Glycerol, also known as glycerin or glycerine, is a simple polyol compound. It is a clear, odorless, viscous liquid that is widely used in pharmaceutical formulations. Glycerol has three hydroxyl groups that make it miscible with water and many organic liquids. Chemically, glycerol is also known as propane-1,2,3-triol or trihydroxypropane.
Sources and Production
Glycerol is found naturally in trace amounts in virtually all living tissues. It is found in vegetable and animal fats and oils from which it is extracted during soap and fat processing. Most commercial glycerol is produced during soap making and candles manufacturing as a by-product of saponification, which is the process of making soap. Fat and oil sources like palm oil, soybean and coconut oil undergo hydrolysis, where glycerol and fatty acids are separated. Glycerol can also be produced synthetically from propylene through the Guerbet reaction.
Physical and Chemical Properties
Glycerol is a thick, colorless, odorless, and hygroscopic liquid that is practically non-toxic. Its viscosity is greater than water but less than propylene glycol. Glycerol is highly soluble in water and has a sweet taste. It is also soluble in most organic solvents but insoluble in hydrocarbons. Glycerol has a boiling point of 290°C and freezing point of 18°C. It is stable to heat and shows good oxidative stability. Glycerol has three hydroxyl functional groups that make it a versatile chemical intermediate.
Uses of Glycerol
Pharmaceuticals: Glycerol is widely used as an excipient in oral, topical and parenteral pharmaceutical formulations. It acts as a humectant, solvent, thickening agent, sweetener and preservative. It helps in increasing shelf-life of liquid preparations and improves handling characteristics in suppositories/tablets.
Personal Care: Glycerol forms the backbone of many cosmetic and personal care products like creams, lotions, soaps, shampoos. It adds slip and moisture to the skin due to its hygroscopic nature.
Food Industry: Glycerol finds applications in foodstuffs as a humectant, filler, solvent and sweetener. It prevents cake icings, doughs and glazes from drying out and improves texture and shelf-life.
Tobacco: Glycerol is commonly used as a tobacco casing or humidifying agent in snacks and smokeless tobacco products to keep them moist.
Automotive: In automotive industry, glycerol is used as an anti-freeze agent in cars and other vehicles due to its hygroscopic and freezing point depression properties.
Other Uses: It is also used in textiles, paper, cosmetics, explosives, polyester resins and polyurethanes. Glycerol forms the basis of production of propylene glycol and various other industrial intermediates.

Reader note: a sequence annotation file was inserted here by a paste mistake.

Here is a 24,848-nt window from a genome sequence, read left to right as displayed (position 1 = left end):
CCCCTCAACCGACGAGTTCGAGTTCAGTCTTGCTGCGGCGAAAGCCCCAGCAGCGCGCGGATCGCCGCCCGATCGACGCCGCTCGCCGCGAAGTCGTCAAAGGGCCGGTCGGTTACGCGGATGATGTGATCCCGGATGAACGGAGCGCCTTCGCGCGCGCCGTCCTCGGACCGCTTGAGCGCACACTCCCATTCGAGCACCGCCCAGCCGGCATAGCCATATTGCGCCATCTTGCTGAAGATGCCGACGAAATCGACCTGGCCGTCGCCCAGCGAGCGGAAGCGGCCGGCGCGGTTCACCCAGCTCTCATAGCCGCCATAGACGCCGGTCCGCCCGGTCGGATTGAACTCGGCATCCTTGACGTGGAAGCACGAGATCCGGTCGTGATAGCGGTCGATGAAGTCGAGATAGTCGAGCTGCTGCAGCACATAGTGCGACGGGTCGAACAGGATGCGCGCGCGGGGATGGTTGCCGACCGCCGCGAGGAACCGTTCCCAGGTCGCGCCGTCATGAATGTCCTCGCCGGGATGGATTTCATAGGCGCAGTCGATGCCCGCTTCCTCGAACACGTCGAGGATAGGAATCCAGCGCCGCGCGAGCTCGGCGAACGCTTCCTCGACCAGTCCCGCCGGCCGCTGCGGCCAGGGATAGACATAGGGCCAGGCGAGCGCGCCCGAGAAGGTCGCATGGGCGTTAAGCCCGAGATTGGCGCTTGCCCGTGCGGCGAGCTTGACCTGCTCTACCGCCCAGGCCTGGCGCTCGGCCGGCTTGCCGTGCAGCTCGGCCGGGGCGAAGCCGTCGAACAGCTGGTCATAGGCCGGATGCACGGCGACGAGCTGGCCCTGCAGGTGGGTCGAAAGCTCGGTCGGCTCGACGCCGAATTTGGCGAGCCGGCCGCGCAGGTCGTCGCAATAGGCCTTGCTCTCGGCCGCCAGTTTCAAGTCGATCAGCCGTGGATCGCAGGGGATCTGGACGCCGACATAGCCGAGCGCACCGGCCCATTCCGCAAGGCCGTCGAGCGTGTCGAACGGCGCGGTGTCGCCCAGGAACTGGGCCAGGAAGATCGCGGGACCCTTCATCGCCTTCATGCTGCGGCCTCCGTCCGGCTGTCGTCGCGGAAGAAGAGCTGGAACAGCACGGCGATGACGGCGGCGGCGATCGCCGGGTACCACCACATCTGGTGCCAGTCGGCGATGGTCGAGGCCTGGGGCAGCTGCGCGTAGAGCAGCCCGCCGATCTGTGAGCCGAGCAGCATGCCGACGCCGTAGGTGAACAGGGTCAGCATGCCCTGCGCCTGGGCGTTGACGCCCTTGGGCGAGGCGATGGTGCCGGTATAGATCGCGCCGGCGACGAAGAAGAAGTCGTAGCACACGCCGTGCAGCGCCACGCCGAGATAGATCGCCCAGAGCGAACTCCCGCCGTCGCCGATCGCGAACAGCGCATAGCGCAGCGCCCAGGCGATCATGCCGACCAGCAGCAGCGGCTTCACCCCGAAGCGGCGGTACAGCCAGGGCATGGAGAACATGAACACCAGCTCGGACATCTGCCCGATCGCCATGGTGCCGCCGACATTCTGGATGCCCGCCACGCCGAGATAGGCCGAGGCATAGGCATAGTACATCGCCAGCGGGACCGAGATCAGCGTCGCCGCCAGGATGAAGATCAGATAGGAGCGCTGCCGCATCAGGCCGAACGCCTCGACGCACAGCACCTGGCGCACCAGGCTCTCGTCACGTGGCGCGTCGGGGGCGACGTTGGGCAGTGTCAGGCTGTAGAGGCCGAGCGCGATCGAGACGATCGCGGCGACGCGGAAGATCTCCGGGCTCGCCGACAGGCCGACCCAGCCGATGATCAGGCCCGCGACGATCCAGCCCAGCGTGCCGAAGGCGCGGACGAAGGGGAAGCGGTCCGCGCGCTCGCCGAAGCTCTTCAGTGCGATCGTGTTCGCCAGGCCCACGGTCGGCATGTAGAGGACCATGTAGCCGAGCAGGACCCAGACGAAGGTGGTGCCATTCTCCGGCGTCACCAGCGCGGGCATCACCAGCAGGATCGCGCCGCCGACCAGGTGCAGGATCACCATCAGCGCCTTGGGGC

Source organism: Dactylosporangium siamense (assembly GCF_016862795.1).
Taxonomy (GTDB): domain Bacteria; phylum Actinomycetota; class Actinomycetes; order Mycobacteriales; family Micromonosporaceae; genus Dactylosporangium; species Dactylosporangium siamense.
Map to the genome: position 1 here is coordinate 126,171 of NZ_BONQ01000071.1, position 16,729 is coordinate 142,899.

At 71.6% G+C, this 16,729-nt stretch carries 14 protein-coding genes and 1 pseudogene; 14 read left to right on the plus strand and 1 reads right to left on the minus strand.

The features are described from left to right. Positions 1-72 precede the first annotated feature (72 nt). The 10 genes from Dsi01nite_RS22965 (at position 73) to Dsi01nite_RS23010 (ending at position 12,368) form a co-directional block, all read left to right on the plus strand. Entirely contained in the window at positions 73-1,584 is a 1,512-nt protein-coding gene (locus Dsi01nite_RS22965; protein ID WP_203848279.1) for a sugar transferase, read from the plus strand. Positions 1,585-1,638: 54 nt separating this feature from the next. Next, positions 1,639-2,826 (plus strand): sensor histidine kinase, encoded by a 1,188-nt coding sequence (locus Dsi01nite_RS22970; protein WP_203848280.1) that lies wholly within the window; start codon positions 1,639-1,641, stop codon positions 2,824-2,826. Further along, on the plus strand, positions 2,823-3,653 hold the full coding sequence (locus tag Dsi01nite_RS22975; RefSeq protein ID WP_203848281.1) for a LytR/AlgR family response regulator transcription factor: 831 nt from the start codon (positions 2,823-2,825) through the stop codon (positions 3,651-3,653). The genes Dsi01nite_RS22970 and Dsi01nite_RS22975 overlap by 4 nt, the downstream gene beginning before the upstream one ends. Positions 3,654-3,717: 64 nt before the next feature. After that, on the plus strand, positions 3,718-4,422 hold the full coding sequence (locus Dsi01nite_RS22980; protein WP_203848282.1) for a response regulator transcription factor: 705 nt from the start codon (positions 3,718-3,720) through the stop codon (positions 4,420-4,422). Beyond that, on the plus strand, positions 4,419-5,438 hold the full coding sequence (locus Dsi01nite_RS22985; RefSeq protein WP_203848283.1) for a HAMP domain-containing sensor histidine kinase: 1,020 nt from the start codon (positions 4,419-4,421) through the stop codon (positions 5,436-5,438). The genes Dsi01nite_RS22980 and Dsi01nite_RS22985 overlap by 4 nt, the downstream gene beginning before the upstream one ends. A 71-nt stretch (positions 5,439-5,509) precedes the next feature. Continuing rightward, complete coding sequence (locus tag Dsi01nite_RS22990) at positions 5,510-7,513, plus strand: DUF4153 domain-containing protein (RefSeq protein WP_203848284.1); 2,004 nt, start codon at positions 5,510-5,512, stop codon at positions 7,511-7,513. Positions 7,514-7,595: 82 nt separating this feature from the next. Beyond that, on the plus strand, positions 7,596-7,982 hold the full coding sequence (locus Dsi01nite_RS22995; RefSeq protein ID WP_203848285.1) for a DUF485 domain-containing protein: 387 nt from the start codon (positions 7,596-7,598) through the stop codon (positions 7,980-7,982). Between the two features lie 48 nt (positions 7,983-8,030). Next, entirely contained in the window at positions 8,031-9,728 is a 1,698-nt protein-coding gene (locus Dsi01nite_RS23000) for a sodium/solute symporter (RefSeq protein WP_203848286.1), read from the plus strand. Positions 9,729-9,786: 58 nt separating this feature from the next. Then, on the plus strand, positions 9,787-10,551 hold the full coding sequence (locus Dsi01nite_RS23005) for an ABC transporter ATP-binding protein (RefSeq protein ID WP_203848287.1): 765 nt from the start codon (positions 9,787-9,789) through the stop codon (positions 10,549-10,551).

Glycerol Production and Market
The global glycerol production has been steadily increasing over the years due to its wide variety of applications. In 2021, total glycerol production was estimated to be over 3 million metric tons per year, with projections of over 4 million metric tons by 2030.
The major producers of glycerol include countries like the United States, China, Brazil, Malaysia and Pakistan. The United States accounts for over 20% of global production, while China is the largest consumer market globally.
Crude palm oil and soybean remain the dominant feedstocks of glycerol production. However, usage of tallow, coconut and other oil sources is also significant. The global glycerol market is valued at over USD 2 billion currently and demand projections indicate an annual growth rate of 6-8% over the next decade due to its increasing industrial and consumer applications.
Uses in Biotechnology
Due to its polyol properties, Glycerol finds extensive application in biotechnological areas like fermentation processes, culture media supplements and cell separation. Glycerol acts as a readily metabolizable carbohydrate source for many microbes like yeasts in fermentations. It helps enhance the growth and production capabilities of these organisms. Glycerol has emerged as a preferred substrate for microbial biosynthesis of fuels, chemicals and materials due to its high carbon/energy density.
Glycerol is finding increasing applications in production of various bioplastics like polyhydroxyalkanoates through fermentation. It has great potential as a feedstock for biosynthesis of biomolecules through systems and synthetic biology approaches. Glycerol is now commercially used in media supplements for cell preservation, cryopreservation and culture maintenance across bioprocess industries. Overall, glycerol has a significant role to play in the evolving biotechnology and bioeconomy sectors going forward.
1. Source: Coherent Market Insights, Public sources, Desk research
2. We have leveraged AI tools to mine information and compile it